We should remember that despite myths to the contrary, we have the best healthcare in the world. The system, like most things, should be left alone, for market forces to govern. Healthcare per se is not the issue. Of course it could be better. It could be more efficient and more patient-centered. It is the way we pay for healthcare that drives up costs and takes control out of the hands of patients.
What we call “health insurance” today is not insurance at all. Insurance is for risk mitigation: low risk, high severity occurrences such as fire. Today, health insurance is really just third party payment for healthcare services. “Someone else” is paying the bill, and they end up with higher costs, less choice and more regulation. The current environment is choked by regulations.
On the other hand, the biggest current problem in health care coverage is individual coverage. The Affordable Care Act is failing because younger, healthier individuals are not participating, causing the sky-rocketing increases in premiums and tightening of the market. Individuals have no incentive to purchase insurance as they perceive lifetime insurability and if that fails, the expectation that society will cover their costs as health care has been perceived as a “right.” It is also problematic that employers and their employees have a tax benefit that those purchasing individual products do not enjoy.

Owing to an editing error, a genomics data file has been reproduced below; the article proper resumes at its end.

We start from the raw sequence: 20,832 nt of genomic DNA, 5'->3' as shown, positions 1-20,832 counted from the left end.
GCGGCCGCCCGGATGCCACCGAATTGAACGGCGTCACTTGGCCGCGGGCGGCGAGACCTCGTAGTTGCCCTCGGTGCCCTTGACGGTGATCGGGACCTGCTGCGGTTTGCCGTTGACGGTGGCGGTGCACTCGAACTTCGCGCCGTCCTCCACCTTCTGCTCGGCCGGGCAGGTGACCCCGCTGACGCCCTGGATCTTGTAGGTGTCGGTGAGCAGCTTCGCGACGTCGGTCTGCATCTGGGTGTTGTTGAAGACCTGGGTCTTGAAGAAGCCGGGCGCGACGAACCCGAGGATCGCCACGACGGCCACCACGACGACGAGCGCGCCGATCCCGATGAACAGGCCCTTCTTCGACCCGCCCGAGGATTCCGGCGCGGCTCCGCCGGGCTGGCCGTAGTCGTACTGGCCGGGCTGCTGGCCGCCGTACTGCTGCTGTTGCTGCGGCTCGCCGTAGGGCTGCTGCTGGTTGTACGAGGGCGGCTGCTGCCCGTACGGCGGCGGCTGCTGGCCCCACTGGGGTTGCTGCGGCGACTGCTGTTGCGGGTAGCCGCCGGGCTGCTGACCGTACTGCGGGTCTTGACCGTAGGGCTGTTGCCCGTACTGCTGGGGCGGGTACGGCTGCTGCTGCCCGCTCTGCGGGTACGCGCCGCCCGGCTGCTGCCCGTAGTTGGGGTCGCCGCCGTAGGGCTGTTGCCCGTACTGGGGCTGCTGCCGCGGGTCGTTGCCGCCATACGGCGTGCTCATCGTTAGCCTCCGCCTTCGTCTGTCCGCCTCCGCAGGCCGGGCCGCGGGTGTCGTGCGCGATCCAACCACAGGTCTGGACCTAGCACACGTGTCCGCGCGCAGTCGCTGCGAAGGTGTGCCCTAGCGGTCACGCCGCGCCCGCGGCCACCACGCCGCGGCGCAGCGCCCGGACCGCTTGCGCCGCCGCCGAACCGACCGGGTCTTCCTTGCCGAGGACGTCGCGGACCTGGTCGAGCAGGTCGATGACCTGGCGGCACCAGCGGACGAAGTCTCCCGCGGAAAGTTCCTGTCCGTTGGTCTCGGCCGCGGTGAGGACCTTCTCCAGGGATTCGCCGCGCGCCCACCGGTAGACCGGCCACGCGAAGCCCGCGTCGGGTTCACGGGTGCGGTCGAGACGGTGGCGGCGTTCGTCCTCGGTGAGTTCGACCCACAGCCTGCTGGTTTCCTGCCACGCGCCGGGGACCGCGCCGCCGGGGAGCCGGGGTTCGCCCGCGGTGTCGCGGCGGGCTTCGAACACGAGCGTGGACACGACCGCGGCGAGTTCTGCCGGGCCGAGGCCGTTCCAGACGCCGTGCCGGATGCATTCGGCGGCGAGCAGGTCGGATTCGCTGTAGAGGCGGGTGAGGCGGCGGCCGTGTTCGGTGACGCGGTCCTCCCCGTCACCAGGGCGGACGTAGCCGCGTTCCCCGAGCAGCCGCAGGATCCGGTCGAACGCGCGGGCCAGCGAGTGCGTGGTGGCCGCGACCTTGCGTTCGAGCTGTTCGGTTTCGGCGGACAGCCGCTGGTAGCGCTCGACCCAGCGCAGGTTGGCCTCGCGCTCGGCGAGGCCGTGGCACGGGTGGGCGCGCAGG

The members of the Federalist Coalition do not believe that health care is a right but do believe that we must have solutions to provide health care to as many citizens as possible while maximizing personal accountability and minimizing government involvement. Furthermore, we believe that such government should ultimately come from the individual states as set forth by the tenth amendment.
- The Affordable Care Act (Obamacare) should be repealed and replaced by a model that is consumer driven.
- Policies should emphasize consumer driven policies – individual health insurance with high deductibles, possibly coupled with a health savings account or similar vehicle. Federal tax law would provide equivalent treatment for policies purchased by individuals and by employers.
- All individual should have the right – one time – to obtain a policy that covers preexisting conditions. Once obtained, no insurer may refuse to insure that individual. If an individual fails to maintain insurance, they should not expect to be able to buy low-cost insurance just when they need it. That drives up the cost of those who have responsibly maintained their insurance, and is a key problem with the Affordable Care Act.
- Current Medicaid funding should be provided to the state with block grants, and states should be given maximum flexibility in how they are administered. The eventual goal should be for each state to fund its own care for those who are disabled or perhaps privatize or eliminate Medicaid in favor of subsidized insurance. Whatever path each state choses, plans for those who cannot pay for their own insurance should emphasize effectiveness, efficiency, cost containment and recipient accountability. For example, preventative health care should be covered, cosmetic surgery should not be covered.
- Able-bodied low income individuals should be provided with time-limited subsidies to purchase their own insurance until they can pay for their own premiums.